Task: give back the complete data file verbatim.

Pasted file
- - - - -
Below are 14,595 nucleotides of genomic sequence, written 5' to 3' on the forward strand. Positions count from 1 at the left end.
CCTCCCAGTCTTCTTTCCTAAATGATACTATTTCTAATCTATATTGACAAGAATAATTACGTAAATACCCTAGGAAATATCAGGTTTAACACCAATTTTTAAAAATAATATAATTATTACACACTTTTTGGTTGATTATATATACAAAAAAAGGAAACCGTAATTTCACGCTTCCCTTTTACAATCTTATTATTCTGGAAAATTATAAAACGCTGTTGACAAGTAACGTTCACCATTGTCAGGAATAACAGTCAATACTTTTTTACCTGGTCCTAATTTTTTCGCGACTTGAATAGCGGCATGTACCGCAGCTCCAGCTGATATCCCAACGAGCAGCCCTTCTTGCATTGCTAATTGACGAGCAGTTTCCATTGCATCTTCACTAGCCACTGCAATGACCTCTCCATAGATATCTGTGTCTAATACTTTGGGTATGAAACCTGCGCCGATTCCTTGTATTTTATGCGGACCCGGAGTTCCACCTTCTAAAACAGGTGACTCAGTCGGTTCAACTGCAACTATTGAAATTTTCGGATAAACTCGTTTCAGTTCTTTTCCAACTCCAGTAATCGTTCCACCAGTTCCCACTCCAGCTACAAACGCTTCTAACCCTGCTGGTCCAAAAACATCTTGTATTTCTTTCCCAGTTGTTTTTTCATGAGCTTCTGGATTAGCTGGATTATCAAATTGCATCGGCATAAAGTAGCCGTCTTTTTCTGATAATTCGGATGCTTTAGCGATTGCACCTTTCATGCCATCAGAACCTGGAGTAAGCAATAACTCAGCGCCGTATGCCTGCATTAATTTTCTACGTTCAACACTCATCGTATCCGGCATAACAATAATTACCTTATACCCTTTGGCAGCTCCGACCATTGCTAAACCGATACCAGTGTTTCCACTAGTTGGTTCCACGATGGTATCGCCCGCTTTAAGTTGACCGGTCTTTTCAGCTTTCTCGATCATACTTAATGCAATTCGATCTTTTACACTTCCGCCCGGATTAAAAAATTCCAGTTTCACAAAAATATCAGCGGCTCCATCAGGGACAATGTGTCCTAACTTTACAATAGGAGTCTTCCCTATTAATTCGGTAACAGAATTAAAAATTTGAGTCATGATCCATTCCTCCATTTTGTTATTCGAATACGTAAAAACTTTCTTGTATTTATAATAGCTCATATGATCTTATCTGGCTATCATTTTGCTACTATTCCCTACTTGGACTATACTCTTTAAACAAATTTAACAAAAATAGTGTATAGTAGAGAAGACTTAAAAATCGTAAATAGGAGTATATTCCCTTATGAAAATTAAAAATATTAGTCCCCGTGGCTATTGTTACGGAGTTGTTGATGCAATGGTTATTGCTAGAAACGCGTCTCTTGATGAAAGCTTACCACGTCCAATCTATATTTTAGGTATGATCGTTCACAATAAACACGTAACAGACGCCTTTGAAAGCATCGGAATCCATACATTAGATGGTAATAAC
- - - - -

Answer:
Below are 14,595 nucleotides of genomic sequence, written 5' to 3' on the forward strand. Positions count from 1 at the left end.
CCTCCCAGTCTTCTTTCCTAAATGATACTATTTCTAATCTATATTGACAAGAATAATTACGTAAATACCCTAGGAAATATCAGGTTTAACACCAATTTTTAAAAATAATATAATTATTACACACTTTTTGGTTGATTATATATACAAAAAAAGGAAACCGTAATTTCACGCTTCCCTTTTACAATCTTATTATTCTGGAAAATTATAAAACGCTGTTGACAAGTAACGTTCACCATTGTCAGGAATAACAGTCAATACTTTTTTACCTGGTCCTAATTTTTTCGCGACTTGAATAGCGGCATGTACCGCAGCTCCAGCTGATATCCCAACGAGCAGCCCTTCTTGCATTGCTAATTGACGAGCAGTTTCCATTGCATCTTCACTAGCCACTGCAATGACCTCTCCATAGATATCTGTGTCTAATACTTTGGGTATGAAACCTGCGCCGATTCCTTGTATTTTATGCGGACCCGGAGTTCCACCTTCTAAAACAGGTGACTCAGTCGGTTCAACTGCAACTATTGAAATTTTCGGATAAACTCGTTTCAGTTCTTTTCCAACTCCAGTAATCGTTCCACCAGTTCCCACTCCAGCTACAAACGCTTCTAACCCTGCTGGTCCAAAAACATCTTGTATTTCTTTCCCAGTTGTTTTTTCATGAGCTTCTGGATTAGCTGGATTATCAAATTGCATCGGCATAAAGTAGCCGTCTTTTTCTGATAATTCGGATGCTTTAGCGATTGCACCTTTCATGCCATCAGAACCTGGAGTAAGCAATAACTCAGCGCCGTATGCCTGCATTAATTTTCTACGTTCAACACTCATCGTATCCGGCATAACAATAATTACCTTATACCCTTTGGCAGCTCCGACCATTGCTAAACCGATACCAGTGTTTCCACTAGTTGGTTCCACGATGGTATCGCCCGCTTTAAGTTGACCGGTCTTTTCAGCTTTCTCGATCATACTTAATGCAATTCGATCTTTTACACTTCCGCCCGGATTAAAAAATTCCAGTTTCACAAAAATATCAGCGGCTCCATCAGGGACAATGTGTCCTAACTTTACAATAGGAGTCTTCCCTATTAATTCGGTAACAGAATTAAAAATTTGAGTCATGATCCATTCCTCCATTTTGTTATTCGAATACGTAAAAACTTTCTTGTATTTATAATAGCTCATATGATCTTATCTGGCTATCATTTTGCTACTATTCCCTACTTGGACTATACTCTTTAAACAAATTTAACAAAAATAGTGTATAGTAGAGAAGACTTAAAAATCGTAAATAGGAGTATATTCCCTTATGAAAATTAAAAATATTAGTCCCCGTGGCTATTGTTACGGAGTTGTTGATGCAATGGTTATTGCTAGAAACGCGTCTCTTGATGAAAGCTTACCACGTCCAATCTATATTTTAGGTATGATCGTTCACAATAAACACGTAACAGACGCCTTTGAAAGCATCGGAATCCATACATTAGATGGTAATAAC